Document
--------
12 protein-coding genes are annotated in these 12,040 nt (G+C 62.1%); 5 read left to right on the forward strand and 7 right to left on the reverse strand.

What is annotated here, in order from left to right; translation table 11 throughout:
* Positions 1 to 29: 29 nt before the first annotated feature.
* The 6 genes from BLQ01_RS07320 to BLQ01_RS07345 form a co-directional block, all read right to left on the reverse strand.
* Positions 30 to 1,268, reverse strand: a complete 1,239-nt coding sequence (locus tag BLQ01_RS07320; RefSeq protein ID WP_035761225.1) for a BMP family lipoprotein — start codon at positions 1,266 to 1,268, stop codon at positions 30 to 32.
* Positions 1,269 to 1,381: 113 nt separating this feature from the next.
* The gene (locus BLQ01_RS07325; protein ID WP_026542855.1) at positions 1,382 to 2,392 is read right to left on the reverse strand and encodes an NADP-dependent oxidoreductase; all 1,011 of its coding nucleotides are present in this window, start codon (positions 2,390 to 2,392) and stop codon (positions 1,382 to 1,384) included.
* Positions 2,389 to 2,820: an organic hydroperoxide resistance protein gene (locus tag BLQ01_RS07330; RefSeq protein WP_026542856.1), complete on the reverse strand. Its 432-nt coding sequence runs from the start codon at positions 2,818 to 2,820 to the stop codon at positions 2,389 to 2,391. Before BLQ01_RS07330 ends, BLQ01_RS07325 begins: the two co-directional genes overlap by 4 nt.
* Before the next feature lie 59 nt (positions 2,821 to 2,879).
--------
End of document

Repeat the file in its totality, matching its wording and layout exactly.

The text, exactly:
12 protein-coding genes are annotated in these 12,040 nt (G+C 62.1%); 5 read left to right on the forward strand and 7 right to left on the reverse strand.

What is annotated here, in order from left to right; translation table 11 throughout:
* Positions 1 to 29: 29 nt before the first annotated feature.
* The 6 genes from BLQ01_RS07320 to BLQ01_RS07345 form a co-directional block, all read right to left on the reverse strand.
* Positions 30 to 1,268, reverse strand: a complete 1,239-nt coding sequence (locus tag BLQ01_RS07320; RefSeq protein ID WP_035761225.1) for a BMP family lipoprotein — start codon at positions 1,266 to 1,268, stop codon at positions 30 to 32.
* Positions 1,269 to 1,381: 113 nt separating this feature from the next.
* The gene (locus BLQ01_RS07325; protein ID WP_026542855.1) at positions 1,382 to 2,392 is read right to left on the reverse strand and encodes an NADP-dependent oxidoreductase; all 1,011 of its coding nucleotides are present in this window, start codon (positions 2,390 to 2,392) and stop codon (positions 1,382 to 1,384) included.
* Positions 2,389 to 2,820: an organic hydroperoxide resistance protein gene (locus tag BLQ01_RS07330; RefSeq protein WP_026542856.1), complete on the reverse strand. Its 432-nt coding sequence runs from the start codon at positions 2,818 to 2,820 to the stop codon at positions 2,389 to 2,391. Before BLQ01_RS07330 ends, BLQ01_RS07325 begins: the two co-directional genes overlap by 4 nt.
* Before the next feature lie 59 nt (positions 2,821 to 2,879).